Duke's statement on North Carolina's new abortion restriction is inappropriate

guest column

Duke’s choice to make a statement against Senate Bill 20 by blasting out an email to all students was incredibly inappropriate and yet another example of how unwelcome anything besides left-leaning groupthink is on Duke’s campus. It serves as a case study on how narrow the University has made the Overton Window on campus. 

The May 17 email to students from Duke Student Affairs stated that Duke was concerned about the law banning elective abortion in North Carolina after 12 weeks. Second-trimester abortion, euphemistically called “reproductive health services” in the email, is said to be “evidence-based, essential healthcare.” The email leaves out that the law allows abortion without any gestational limitation to save the life of the mother. It also leaves out that the 12-week limit does not apply in cases of fetal anomaly or rape. 

Even if the email had not omitted crucial facts, it nevertheless should not have been sent. Abortion is a polarizing issue that deeply divides Americans. Both sides see themselves as fighting for human rights. Pro-choice people believe that they are fighting for women’s bodily autonomy, which is an important human right. Pro-life people believe that they are fighting for the fetus's right to life, which is also an important human right. Because these two human rights are often in conflict, people can, in good faith, come to different conclusions on the issue. There should be room to advocate for and discuss both beliefs at Duke.

North Carolina’s new 12-week abortion restriction, Senate Bill 20, is actually a compromise between the two sides and more closely aligns with public opinion than the previous 20-week standard. Indeed, according to polling, most Americans favor restrictions on abortion after the first trimester. In 2018, Gallup found that only 28% of Americans believed abortion should be legal after the first trimester. Similarly, in May 2022, a CBS News poll found that only 32% of Americans believed abortion should be legal after the first trimester. This makes it even more puzzling that Duke felt the need to send out an email supporting a position most Americans consider extreme.

North Carolina’s bill puts the state more on track with the rest of the world. 12-week gestational limits are standard across much of Europe. Beyond Europe, many other countries have even stricter regulations on abortion. In fact, the U.S. is an outlier in the world by allowing abortion for any reason at more than 15 weeks of pregnancy. It shares this distinction with only a handful of countries — including Canada, North Korea and China. Viewing abortion laws globally, American laws are quite extreme on this issue. As a university that views itself as a global leader, Duke should allow space for people to discuss viewpoints that are held around the world.

It is perfectly fine for members of the Duke community and administration to hold their own views on abortion, including supporting abortion on demand up until birth. However, by sending this email voicing opposition to North Carolina’s new law, Duke signals that many viewpoints are not welcome here. It also signals that the substantial minority (39%) of Americans who identify as pro-life do not have a place on this campus. Universities are supposed to foster communities that share and debate ideas. By taking an extreme position on this issue, Duke shuts down discussion and tells students and faculty who may disagree with the University that they are not welcome and that they must silence themselves if they wish to stay. This does not foster a healthy or safe learning environment.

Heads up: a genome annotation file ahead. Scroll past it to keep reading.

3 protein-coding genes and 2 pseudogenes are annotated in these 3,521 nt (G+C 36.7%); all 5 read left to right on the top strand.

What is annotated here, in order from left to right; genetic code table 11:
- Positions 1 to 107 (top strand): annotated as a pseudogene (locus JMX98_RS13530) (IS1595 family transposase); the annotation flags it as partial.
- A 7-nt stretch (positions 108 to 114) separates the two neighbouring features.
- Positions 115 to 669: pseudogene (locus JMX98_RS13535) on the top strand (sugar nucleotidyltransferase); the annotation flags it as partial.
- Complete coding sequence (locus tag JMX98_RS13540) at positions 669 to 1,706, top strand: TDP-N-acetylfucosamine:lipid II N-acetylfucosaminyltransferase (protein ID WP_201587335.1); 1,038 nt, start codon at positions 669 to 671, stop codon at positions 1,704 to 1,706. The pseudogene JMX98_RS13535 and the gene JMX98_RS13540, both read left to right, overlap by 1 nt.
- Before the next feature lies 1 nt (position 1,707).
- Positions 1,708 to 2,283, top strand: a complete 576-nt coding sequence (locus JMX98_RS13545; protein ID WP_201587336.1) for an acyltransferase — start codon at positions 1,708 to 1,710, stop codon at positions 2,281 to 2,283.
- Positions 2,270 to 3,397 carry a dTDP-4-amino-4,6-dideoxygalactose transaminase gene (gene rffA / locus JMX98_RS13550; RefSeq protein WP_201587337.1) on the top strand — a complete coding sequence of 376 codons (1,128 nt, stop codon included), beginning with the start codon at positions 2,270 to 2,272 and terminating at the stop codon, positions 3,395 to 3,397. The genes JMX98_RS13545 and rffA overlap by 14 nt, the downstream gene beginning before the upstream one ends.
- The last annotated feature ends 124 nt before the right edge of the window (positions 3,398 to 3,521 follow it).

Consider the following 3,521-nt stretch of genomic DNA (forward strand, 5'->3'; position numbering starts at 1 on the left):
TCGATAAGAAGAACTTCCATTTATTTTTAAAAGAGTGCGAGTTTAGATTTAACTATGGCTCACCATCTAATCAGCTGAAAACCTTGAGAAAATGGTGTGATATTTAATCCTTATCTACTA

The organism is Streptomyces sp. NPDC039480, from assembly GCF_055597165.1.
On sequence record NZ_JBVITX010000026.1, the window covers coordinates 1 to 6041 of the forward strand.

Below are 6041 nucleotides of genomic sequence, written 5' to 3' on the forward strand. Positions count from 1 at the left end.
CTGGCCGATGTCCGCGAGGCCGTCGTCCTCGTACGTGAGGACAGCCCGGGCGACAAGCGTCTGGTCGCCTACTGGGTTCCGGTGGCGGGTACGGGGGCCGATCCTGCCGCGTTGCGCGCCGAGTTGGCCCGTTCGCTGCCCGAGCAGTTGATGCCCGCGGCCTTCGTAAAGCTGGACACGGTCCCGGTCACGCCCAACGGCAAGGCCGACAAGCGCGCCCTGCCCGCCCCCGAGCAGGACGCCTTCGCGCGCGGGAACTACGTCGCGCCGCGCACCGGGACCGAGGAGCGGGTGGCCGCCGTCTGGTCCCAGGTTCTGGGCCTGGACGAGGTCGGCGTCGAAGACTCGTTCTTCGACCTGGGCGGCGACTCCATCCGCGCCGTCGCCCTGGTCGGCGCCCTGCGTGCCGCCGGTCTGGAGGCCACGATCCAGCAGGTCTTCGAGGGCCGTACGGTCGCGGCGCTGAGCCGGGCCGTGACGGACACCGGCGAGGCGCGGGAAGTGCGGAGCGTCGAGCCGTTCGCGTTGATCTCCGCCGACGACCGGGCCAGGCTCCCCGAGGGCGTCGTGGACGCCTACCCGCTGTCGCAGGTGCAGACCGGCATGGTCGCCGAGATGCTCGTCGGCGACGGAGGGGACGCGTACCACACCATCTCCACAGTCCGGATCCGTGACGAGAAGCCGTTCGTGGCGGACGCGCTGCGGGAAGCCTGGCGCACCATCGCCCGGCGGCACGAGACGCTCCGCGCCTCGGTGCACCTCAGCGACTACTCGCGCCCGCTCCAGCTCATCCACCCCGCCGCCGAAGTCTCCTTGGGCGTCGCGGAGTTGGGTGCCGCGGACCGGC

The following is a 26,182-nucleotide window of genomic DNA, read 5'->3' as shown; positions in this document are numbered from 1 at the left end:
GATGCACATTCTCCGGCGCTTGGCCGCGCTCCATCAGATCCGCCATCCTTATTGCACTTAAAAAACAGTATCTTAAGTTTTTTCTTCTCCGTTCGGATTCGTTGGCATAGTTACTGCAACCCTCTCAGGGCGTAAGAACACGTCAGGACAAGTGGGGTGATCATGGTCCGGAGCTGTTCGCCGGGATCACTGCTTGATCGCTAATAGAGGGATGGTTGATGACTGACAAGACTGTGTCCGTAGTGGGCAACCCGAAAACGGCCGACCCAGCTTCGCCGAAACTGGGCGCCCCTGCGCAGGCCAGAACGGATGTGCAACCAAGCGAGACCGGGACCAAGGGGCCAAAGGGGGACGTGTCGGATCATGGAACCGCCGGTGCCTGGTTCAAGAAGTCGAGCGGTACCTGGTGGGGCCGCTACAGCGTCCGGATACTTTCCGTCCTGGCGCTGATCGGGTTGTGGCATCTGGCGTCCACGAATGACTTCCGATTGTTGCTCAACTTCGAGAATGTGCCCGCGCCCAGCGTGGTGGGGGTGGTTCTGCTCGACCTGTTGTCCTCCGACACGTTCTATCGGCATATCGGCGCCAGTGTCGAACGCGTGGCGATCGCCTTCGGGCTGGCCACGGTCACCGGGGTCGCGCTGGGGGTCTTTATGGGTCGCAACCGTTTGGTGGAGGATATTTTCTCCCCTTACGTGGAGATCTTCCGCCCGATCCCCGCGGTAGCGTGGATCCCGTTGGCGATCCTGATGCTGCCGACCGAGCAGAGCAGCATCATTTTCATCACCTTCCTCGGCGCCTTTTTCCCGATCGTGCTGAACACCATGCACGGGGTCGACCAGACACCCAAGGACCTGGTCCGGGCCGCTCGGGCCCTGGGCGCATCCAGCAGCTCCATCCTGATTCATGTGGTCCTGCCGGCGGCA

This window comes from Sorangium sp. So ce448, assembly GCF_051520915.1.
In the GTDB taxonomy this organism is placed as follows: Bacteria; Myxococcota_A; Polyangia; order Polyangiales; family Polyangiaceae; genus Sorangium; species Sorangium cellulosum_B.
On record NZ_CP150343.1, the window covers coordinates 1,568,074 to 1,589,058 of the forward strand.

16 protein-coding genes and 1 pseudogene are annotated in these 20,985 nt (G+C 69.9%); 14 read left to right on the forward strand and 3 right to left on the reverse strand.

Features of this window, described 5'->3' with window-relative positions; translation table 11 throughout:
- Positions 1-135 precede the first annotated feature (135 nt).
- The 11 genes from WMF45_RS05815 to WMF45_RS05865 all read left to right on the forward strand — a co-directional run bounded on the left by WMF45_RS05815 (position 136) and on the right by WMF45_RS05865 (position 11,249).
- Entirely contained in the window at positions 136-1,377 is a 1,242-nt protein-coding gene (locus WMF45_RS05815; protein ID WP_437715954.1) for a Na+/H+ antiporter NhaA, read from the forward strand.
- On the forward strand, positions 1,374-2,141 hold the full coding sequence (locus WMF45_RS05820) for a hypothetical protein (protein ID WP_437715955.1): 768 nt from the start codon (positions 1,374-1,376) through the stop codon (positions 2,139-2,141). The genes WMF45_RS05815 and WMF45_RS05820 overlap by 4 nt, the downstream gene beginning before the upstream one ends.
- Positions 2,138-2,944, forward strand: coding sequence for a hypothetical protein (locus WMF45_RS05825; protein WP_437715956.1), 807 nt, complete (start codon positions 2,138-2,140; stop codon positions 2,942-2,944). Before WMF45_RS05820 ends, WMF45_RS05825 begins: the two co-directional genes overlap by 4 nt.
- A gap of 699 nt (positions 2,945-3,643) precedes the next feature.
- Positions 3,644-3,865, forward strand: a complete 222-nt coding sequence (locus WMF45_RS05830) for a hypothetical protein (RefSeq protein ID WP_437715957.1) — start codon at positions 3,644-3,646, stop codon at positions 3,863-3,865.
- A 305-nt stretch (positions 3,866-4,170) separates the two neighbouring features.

Behind the scenes, Duke can support students who are upset about this bill or any other issue they may be upset about. However, Duke does not need to issue public statements that alienate other students. Students can turn to faculty members who they are close with to help them cope and identify resources. If you are pro-choice and looking for support at Duke, it is easy to find like-minded faculty members to turn to. But if you are one of the few students at Duke who hold an unpopular opinion on this issue or on many others, there is nowhere for you to turn. You are ostracized by your classmates and your professors. You stand alone on an island. Those of us with unpopular views at Duke already knew this, but this email twists the knife a bit deeper. 

I do not ask that Duke support my viewpoints. I just ask that it not take public positions on polarizing issues that serve to further isolate students with globally common opinions that are unpopular at Duke. As a student trying to call this University my home for a few years, I would appreciate not opening my email just to be reminded how unwelcome I am here.

Paige Brasington is a third-year J.D. candidate at Duke Law.


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